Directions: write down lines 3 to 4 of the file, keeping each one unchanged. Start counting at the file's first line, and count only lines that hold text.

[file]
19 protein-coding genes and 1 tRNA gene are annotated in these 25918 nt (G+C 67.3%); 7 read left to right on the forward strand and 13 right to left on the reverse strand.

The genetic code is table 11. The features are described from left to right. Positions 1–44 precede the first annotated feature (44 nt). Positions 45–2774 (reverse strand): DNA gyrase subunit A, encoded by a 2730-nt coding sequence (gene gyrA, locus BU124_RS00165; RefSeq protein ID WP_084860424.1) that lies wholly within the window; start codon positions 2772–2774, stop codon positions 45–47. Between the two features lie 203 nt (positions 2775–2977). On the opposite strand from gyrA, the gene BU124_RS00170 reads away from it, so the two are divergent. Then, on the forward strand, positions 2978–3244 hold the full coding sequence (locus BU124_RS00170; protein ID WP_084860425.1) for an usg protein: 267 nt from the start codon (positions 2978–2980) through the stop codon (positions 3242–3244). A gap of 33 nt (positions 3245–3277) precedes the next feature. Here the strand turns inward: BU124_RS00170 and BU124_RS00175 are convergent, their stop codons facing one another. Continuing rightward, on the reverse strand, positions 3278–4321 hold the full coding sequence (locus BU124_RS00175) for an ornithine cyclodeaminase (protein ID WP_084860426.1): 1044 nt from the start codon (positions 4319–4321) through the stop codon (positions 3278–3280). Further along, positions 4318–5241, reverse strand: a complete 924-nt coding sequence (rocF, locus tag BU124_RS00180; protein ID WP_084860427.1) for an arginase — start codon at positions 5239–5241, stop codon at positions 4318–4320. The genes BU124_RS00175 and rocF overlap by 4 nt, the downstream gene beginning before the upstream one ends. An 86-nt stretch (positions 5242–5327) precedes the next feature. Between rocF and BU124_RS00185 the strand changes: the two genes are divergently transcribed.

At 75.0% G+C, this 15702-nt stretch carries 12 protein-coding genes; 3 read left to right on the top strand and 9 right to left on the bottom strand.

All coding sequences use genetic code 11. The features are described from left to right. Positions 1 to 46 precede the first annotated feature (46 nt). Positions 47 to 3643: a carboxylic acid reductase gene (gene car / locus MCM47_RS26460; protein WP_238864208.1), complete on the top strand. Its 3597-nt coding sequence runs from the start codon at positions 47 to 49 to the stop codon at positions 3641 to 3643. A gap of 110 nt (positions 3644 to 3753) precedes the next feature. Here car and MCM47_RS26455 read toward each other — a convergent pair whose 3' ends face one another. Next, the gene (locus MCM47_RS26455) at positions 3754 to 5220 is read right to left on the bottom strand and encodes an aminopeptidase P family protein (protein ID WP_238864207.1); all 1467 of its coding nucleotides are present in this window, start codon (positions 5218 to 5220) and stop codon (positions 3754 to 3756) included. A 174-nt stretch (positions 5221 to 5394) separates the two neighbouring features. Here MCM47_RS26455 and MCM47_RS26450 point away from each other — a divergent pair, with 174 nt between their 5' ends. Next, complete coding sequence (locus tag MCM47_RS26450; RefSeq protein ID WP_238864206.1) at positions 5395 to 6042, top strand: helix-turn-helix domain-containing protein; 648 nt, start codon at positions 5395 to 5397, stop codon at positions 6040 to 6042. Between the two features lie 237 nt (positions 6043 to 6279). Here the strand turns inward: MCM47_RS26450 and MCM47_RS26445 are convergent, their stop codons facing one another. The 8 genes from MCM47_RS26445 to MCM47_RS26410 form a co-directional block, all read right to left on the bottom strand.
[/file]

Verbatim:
At 75.0% G+C, this 15702-nt stretch carries 12 protein-coding genes; 3 read left to right on the top strand and 9 right to left on the bottom strand.

All coding sequences use genetic code 11. The features are described from left to right. Positions 1 to 46 precede the first annotated feature (46 nt). Positions 47 to 3643: a carboxylic acid reductase gene (gene car / locus MCM47_RS26460; protein WP_238864208.1), complete on the top strand. Its 3597-nt coding sequence runs from the start codon at positions 47 to 49 to the stop codon at positions 3641 to 3643. A gap of 110 nt (positions 3644 to 3753) precedes the next feature. Here car and MCM47_RS26455 read toward each other — a convergent pair whose 3' ends face one another. Next, the gene (locus MCM47_RS26455) at positions 3754 to 5220 is read right to left on the bottom strand and encodes an aminopeptidase P family protein (protein ID WP_238864207.1); all 1467 of its coding nucleotides are present in this window, start codon (positions 5218 to 5220) and stop codon (positions 3754 to 3756) included. A 174-nt stretch (positions 5221 to 5394) separates the two neighbouring features. Here MCM47_RS26455 and MCM47_RS26450 point away from each other — a divergent pair, with 174 nt between their 5' ends. Next, complete coding sequence (locus tag MCM47_RS26450; RefSeq protein ID WP_238864206.1) at positions 5395 to 6042, top strand: helix-turn-helix domain-containing protein; 648 nt, start codon at positions 5395 to 5397, stop codon at positions 6040 to 6042. Between the two features lie 237 nt (positions 6043 to 6279). Here the strand turns inward: MCM47_RS26450 and MCM47_RS26445 are convergent, their stop codons facing one another. The 8 genes from MCM47_RS26445 to MCM47_RS26410 form a co-directional block, all read right to left on the bottom strand.